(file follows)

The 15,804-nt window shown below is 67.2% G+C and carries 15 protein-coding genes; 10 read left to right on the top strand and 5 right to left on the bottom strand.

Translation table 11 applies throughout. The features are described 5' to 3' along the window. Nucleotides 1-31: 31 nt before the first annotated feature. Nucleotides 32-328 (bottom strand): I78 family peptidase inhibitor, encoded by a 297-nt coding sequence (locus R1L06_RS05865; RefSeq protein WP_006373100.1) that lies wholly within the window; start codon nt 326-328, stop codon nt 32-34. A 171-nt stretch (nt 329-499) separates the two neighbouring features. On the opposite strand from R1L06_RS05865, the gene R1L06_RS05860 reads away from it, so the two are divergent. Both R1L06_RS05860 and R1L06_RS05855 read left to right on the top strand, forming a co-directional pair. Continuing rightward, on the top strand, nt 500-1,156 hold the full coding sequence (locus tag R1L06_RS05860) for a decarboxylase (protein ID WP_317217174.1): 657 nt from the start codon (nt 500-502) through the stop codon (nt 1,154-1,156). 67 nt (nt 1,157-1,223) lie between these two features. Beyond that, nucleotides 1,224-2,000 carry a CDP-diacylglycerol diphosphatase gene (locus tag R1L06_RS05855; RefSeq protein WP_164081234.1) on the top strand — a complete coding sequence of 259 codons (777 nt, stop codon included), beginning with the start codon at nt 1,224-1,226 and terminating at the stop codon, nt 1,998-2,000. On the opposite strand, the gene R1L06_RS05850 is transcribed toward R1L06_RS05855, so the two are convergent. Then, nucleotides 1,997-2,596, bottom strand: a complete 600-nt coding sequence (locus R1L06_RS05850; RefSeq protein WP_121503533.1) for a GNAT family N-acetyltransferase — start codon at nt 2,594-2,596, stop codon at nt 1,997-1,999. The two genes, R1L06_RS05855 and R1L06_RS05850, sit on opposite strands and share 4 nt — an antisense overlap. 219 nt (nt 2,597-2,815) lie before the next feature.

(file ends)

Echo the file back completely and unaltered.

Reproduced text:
The 15,804-nt window shown below is 67.2% G+C and carries 15 protein-coding genes; 10 read left to right on the top strand and 5 right to left on the bottom strand.

Translation table 11 applies throughout. The features are described 5' to 3' along the window. Nucleotides 1-31: 31 nt before the first annotated feature. Nucleotides 32-328 (bottom strand): I78 family peptidase inhibitor, encoded by a 297-nt coding sequence (locus R1L06_RS05865; RefSeq protein WP_006373100.1) that lies wholly within the window; start codon nt 326-328, stop codon nt 32-34. A 171-nt stretch (nt 329-499) separates the two neighbouring features. On the opposite strand from R1L06_RS05865, the gene R1L06_RS05860 reads away from it, so the two are divergent. Both R1L06_RS05860 and R1L06_RS05855 read left to right on the top strand, forming a co-directional pair. Continuing rightward, on the top strand, nt 500-1,156 hold the full coding sequence (locus tag R1L06_RS05860) for a decarboxylase (protein ID WP_317217174.1): 657 nt from the start codon (nt 500-502) through the stop codon (nt 1,154-1,156). 67 nt (nt 1,157-1,223) lie between these two features. Beyond that, nucleotides 1,224-2,000 carry a CDP-diacylglycerol diphosphatase gene (locus tag R1L06_RS05855; RefSeq protein WP_164081234.1) on the top strand — a complete coding sequence of 259 codons (777 nt, stop codon included), beginning with the start codon at nt 1,224-1,226 and terminating at the stop codon, nt 1,998-2,000. On the opposite strand, the gene R1L06_RS05850 is transcribed toward R1L06_RS05855, so the two are convergent. Then, nucleotides 1,997-2,596, bottom strand: a complete 600-nt coding sequence (locus R1L06_RS05850; RefSeq protein WP_121503533.1) for a GNAT family N-acetyltransferase — start codon at nt 2,594-2,596, stop codon at nt 1,997-1,999. The two genes, R1L06_RS05855 and R1L06_RS05850, sit on opposite strands and share 4 nt — an antisense overlap. 219 nt (nt 2,597-2,815) lie before the next feature.